13. Keep basics on hand

There’s nothing worse than realizing you don’t have the basic things necessary for a recipe you really want to cook. You can avoid this by making sure you always have a well-stocked cupboard. Some of my staples include:

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  • Herbs and spices (many of which I grow myself, which I highly recommend)
  • Asian basics such as peanut oil, chilli, garlic, kecap manis, fish sauce, coconut milk and a variety of curry pastes
  • Baking basics such as flour, sugar and eggs

Basically, I only really have to worry about buying produce and meat unless something needs restocking.

14. Give yourself space

This may sound like an odd addition, but there is a method to my madness. Having a cluttered and disorganized bench space will make things harder to find and thus increase your cooking time. Get neat and organized beforehand!

15. Cook in batches

Instead of cooking every night, cook big batches to freeze. If you have a few hours spare, cook a few different things. A freezer full of precooked meals makes life much easier and happier when you’re too tired to cook. It will also prevent you from opting for fast food when you have such a convenient choice already available.

16. Invest in decent pots and pans

Similar to knives, investing in good quality pots and pans can be expensive. However, they’re more than worth it. Not only will you produce better quality food, the cooking process will be a lot faster. This is mostly because they will heat up faster, be non-stick and cook your ingredients through evenly.

17. Utilize leftover hot water

This isn’t so much of a time saver as it is a water saver. Instead of tipping out boiled water, pour it over your sponges to kill off germs. Alternatively, wait for the water to cool and then use it on your garden.

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18. Time how long it takes to heat your oil

Knowing how long your individual pots, pans and wok heat oil means that during future cooks you can simply set a timer and throw your ingredients in once it goes off.

19. Roast beets whole

Why waste time peeling beets, and staining your hands, when there’s a far simpler way? Wrap them in some foil and place them directly in the oven. Once they’re done the skins will slide off easily.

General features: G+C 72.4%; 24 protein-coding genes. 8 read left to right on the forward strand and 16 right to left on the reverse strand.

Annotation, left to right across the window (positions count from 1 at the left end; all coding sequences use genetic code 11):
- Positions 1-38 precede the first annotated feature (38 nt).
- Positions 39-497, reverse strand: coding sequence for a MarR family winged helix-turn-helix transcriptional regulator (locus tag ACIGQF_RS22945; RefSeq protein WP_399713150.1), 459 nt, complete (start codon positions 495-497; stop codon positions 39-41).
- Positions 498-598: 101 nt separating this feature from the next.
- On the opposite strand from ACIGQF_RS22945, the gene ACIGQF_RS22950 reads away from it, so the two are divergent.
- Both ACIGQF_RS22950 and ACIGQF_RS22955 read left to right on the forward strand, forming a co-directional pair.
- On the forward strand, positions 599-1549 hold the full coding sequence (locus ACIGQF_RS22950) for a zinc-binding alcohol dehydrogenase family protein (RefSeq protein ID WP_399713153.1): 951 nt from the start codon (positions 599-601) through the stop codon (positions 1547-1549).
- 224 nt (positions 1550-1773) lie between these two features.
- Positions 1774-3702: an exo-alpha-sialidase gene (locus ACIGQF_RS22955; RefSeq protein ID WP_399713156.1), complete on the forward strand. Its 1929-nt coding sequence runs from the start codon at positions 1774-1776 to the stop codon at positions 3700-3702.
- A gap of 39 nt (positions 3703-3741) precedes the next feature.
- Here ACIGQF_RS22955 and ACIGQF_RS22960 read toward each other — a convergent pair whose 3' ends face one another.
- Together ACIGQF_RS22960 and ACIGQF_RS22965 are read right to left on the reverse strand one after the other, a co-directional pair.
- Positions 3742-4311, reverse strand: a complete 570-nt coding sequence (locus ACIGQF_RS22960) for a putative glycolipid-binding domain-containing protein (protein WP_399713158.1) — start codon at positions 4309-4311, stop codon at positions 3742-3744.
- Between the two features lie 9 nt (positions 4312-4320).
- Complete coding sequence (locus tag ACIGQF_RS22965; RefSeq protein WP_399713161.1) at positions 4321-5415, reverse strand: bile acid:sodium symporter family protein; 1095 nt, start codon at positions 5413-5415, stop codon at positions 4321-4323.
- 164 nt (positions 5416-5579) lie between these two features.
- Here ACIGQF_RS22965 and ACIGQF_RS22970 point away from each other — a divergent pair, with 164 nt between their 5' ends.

20. Beat egg whites before yolks

If you have a recipe that calls for separated whites and yolks, beat the former first. This saves time because you won’t have to wash the beaters in between both jobs. You can’t beat yolks first because it can negatively effect the volume of the whites. However, a bit of whites in the yolk won’t make a difference.

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Tegan Jones

Commercial editor for global publications Gizmodo, Kotaku, Lifehacker & Business Insider.

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Last Updated on March 13, 2019

How to Get out of a Rut: 12 Useful Ways to Get Unstuck

How to Get out of a Rut: 12 Useful Ways to Get Unstuck

Have you gotten into a rut before? Or are you in a rut right now?

You know you’re in a rut when you run out of ideas and inspiration. I personally see a rut as a productivity vacuum. It might very well be a reason why you aren’t getting results. Even as you spend more time on your work, you can’t seem to get anything constructive done. While I’m normally productive, I get into occasional ruts (especially when I’ve been working back-to-back without rest). During those times, I can spend an entire day in front of the computer and get nothing done. It can be quite frustrating.

Over time, I have tried and found several methods that are helpful to pull me out of a rut. If you experience ruts too, whether as a working professional, a writer, a blogger, a student or other work, you will find these useful. Here are 12 of my personal tips to get out of ruts:

1. Work on the small tasks.

When you are in a rut, tackle it by starting small. Clear away your smaller tasks which have been piling up. Reply to your emails, organize your documents, declutter your work space, and reply to private messages.

Whenever I finish doing that, I generate a positive momentum which I bring forward to my work.

2. Take a break from your work desk.

Get yourself away from your desk and go take a walk. Go to the washroom, walk around the office, go out and get a snack.